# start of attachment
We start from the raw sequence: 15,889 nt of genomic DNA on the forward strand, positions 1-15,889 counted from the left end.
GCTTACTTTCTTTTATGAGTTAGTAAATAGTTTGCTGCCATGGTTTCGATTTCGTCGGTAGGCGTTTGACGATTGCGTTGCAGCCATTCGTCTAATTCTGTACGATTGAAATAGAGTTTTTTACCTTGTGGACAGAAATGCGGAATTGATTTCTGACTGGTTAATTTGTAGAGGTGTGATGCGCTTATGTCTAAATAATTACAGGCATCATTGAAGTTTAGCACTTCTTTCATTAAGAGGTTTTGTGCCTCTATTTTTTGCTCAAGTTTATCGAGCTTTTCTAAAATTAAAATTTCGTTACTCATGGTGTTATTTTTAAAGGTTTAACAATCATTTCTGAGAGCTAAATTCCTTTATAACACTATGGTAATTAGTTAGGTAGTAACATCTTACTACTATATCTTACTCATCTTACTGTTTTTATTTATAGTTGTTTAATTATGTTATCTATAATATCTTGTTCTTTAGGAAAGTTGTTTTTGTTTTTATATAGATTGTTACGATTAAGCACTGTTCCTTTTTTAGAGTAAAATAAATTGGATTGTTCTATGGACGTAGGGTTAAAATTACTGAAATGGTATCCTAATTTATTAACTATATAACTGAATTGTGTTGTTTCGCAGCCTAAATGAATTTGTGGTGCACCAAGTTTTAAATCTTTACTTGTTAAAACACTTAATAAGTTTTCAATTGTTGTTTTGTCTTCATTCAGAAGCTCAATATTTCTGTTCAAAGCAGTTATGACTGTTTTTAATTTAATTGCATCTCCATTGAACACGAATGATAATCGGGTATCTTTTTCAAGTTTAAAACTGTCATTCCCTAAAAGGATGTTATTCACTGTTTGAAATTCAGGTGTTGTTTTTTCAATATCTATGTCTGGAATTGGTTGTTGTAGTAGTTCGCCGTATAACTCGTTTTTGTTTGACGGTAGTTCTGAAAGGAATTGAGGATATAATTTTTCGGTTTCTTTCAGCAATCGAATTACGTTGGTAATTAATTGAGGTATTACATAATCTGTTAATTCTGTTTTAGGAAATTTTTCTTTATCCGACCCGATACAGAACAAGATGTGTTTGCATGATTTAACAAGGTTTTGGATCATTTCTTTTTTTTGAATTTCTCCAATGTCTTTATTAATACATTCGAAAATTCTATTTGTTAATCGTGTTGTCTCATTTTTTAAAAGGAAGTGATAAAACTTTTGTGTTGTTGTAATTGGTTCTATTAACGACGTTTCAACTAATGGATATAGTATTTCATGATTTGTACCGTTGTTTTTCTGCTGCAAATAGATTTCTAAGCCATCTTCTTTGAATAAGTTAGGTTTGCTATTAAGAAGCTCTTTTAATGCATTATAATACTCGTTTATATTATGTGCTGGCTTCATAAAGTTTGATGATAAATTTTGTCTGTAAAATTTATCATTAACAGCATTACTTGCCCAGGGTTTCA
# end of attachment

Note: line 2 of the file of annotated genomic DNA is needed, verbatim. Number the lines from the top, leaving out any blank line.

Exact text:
GCTTACTTTCTTTTATGAGTTAGTAAATAGTTTGCTGCCATGGTTTCGATTTCGTCGGTAGGCGTTTGACGATTGCGTTGCAGCCATTCGTCTAATTCTGTACGATTGAAATAGAGTTTTTTACCTTGTGGACAGAAATGCGGAATTGATTTCTGACTGGTTAATTTGTAGAGGTGTGATGCGCTTATGTCTAAATAATTACAGGCATCATTGAAGTTTAGCACTTCTTTCATTAAGAGGTTTTGTGCCTCTATTTTTTGCTCAAGTTTATCGAGCTTTTCTAAAATTAAAATTTCGTTACTCATGGTGTTATTTTTAAAGGTTTAACAATCATTTCTGAGAGCTAAATTCCTTTATAACACTATGGTAATTAGTTAGGTAGTAACATCTTACTACTATATCTTACTCATCTTACTGTTTTTATTTATAGTTGTTTAATTATGTTATCTATAATATCTTGTTCTTTAGGAAAGTTGTTTTTGTTTTTATATAGATTGTTACGATTAAGCACTGTTCCTTTTTTAGAGTAAAATAAATTGGATTGTTCTATGGACGTAGGGTTAAAATTACTGAAATGGTATCCTAATTTATTAACTATATAACTGAATTGTGTTGTTTCGCAGCCTAAATGAATTTGTGGTGCACCAAGTTTTAAATCTTTACTTGTTAAAACACTTAATAAGTTTTCAATTGTTGTTTTGTCTTCATTCAGAAGCTCAATATTTCTGTTCAAAGCAGTTATGACTGTTTTTAATTTAATTGCATCTCCATTGAACACGAATGATAATCGGGTATCTTTTTCAAGTTTAAAACTGTCATTCCCTAAAAGGATGTTATTCACTGTTTGAAATTCAGGTGTTGTTTTTTCAATATCTATGTCTGGAATTGGTTGTTGTAGTAGTTCGCCGTATAACTCGTTTTTGTTTGACGGTAGTTCTGAAAGGAATTGAGGATATAATTTTTCGGTTTCTTTCAGCAATCGAATTACGTTGGTAATTAATTGAGGTATTACATAATCTGTTAATTCTGTTTTAGGAAATTTTTCTTTATCCGACCCGATACAGAACAAGATGTGTTTGCATGATTTAACAAGGTTTTGGATCATTTCTTTTTTTTGAATTTCTCCAATGTCTTTATTAATACATTCGAAAATTCTATTTGTTAATCGTGTTGTCTCATTTTTTAAAAGGAAGTGATAAAACTTTTGTGTTGTTGTAATTGGTTCTATTAACGACGTTTCAACTAATGGATATAGTATTTCATGATTTGTACCGTTGTTTTTCTGCTGCAAATAGATTTCTAAGCCATCTTCTTTGAATAAGTTAGGTTTGCTATTAAGAAGCTCTTTTAATGCATTATAATACTCGTTTATATTATGTGCTGGCTTCATAAAGTTTGATGATAAATTTTGTCTGTAAAATTTATCATTAACAGCATTACTTGCCCAGGGTTTCA